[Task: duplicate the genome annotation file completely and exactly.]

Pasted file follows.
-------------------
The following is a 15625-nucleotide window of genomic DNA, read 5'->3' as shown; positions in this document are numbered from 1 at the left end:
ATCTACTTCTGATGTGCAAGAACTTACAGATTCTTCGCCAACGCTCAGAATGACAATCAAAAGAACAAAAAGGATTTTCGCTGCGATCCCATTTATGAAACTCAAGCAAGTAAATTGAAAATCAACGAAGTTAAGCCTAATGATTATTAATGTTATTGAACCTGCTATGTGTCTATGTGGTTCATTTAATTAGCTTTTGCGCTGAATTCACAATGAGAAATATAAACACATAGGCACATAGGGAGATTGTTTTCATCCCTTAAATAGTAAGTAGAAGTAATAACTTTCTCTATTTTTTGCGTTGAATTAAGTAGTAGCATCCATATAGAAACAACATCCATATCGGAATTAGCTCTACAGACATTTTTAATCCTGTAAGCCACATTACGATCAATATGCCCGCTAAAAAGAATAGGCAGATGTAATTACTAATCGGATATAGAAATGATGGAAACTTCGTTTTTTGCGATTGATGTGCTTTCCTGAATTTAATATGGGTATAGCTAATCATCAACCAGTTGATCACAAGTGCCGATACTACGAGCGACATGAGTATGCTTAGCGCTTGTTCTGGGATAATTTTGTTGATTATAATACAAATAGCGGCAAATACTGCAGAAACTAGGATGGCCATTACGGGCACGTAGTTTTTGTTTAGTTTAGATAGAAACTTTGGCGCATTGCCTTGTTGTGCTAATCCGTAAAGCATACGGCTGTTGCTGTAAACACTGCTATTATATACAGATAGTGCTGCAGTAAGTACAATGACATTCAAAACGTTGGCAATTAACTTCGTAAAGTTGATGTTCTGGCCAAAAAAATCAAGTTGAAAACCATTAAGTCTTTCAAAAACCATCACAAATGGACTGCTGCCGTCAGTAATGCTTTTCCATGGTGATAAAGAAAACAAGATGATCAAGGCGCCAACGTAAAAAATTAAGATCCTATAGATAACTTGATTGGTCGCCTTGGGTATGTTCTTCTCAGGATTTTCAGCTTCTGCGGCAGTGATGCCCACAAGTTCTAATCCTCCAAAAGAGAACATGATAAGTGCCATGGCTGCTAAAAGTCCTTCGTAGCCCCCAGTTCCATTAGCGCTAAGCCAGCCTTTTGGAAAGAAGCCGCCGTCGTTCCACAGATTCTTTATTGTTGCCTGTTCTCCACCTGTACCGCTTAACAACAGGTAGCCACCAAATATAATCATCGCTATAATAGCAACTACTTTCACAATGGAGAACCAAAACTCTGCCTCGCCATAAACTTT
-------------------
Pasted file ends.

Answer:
The following is a 15625-nucleotide window of genomic DNA, read 5'->3' as shown; positions in this document are numbered from 1 at the left end:
ATCTACTTCTGATGTGCAAGAACTTACAGATTCTTCGCCAACGCTCAGAATGACAATCAAAAGAACAAAAAGGATTTTCGCTGCGATCCCATTTATGAAACTCAAGCAAGTAAATTGAAAATCAACGAAGTTAAGCCTAATGATTATTAATGTTATTGAACCTGCTATGTGTCTATGTGGTTCATTTAATTAGCTTTTGCGCTGAATTCACAATGAGAAATATAAACACATAGGCACATAGGGAGATTGTTTTCATCCCTTAAATAGTAAGTAGAAGTAATAACTTTCTCTATTTTTTGCGTTGAATTAAGTAGTAGCATCCATATAGAAACAACATCCATATCGGAATTAGCTCTACAGACATTTTTAATCCTGTAAGCCACATTACGATCAATATGCCCGCTAAAAAGAATAGGCAGATGTAATTACTAATCGGATATAGAAATGATGGAAACTTCGTTTTTTGCGATTGATGTGCTTTCCTGAATTTAATATGGGTATAGCTAATCATCAACCAGTTGATCACAAGTGCCGATACTACGAGCGACATGAGTATGCTTAGCGCTTGTTCTGGGATAATTTTGTTGATTATAATACAAATAGCGGCAAATACTGCAGAAACTAGGATGGCCATTACGGGCACGTAGTTTTTGTTTAGTTTAGATAGAAACTTTGGCGCATTGCCTTGTTGTGCTAATCCGTAAAGCATACGGCTGTTGCTGTAAACACTGCTATTATATACAGATAGTGCTGCAGTAAGTACAATGACATTCAAAACGTTGGCAATTAACTTCGTAAAGTTGATGTTCTGGCCAAAAAAATCAAGTTGAAAACCATTAAGTCTTTCAAAAACCATCACAAATGGACTGCTGCCGTCAGTAATGCTTTTCCATGGTGATAAAGAAAACAAGATGATCAAGGCGCCAACGTAAAAAATTAAGATCCTATAGATAACTTGATTGGTCGCCTTGGGTATGTTCTTCTCAGGATTTTCAGCTTCTGCGGCAGTGATGCCCACAAGTTCTAATCCTCCAAAAGAGAACATGATAAGTGCCATGGCTGCTAAAAGTCCTTCGTAGCCCCCAGTTCCATTAGCGCTAAGCCAGCCTTTTGGAAAGAAGCCGCCGTCGTTCCACAGATTCTTTATTGTTGCCTGTTCTCCACCTGTACCGCTTAACAACAGGTAGCCACCAAATATAATCATCGCTATAATAGCAACTACTTTCACAATGGAGAACCAAAACTCTGCCTCGCCATAAACTTT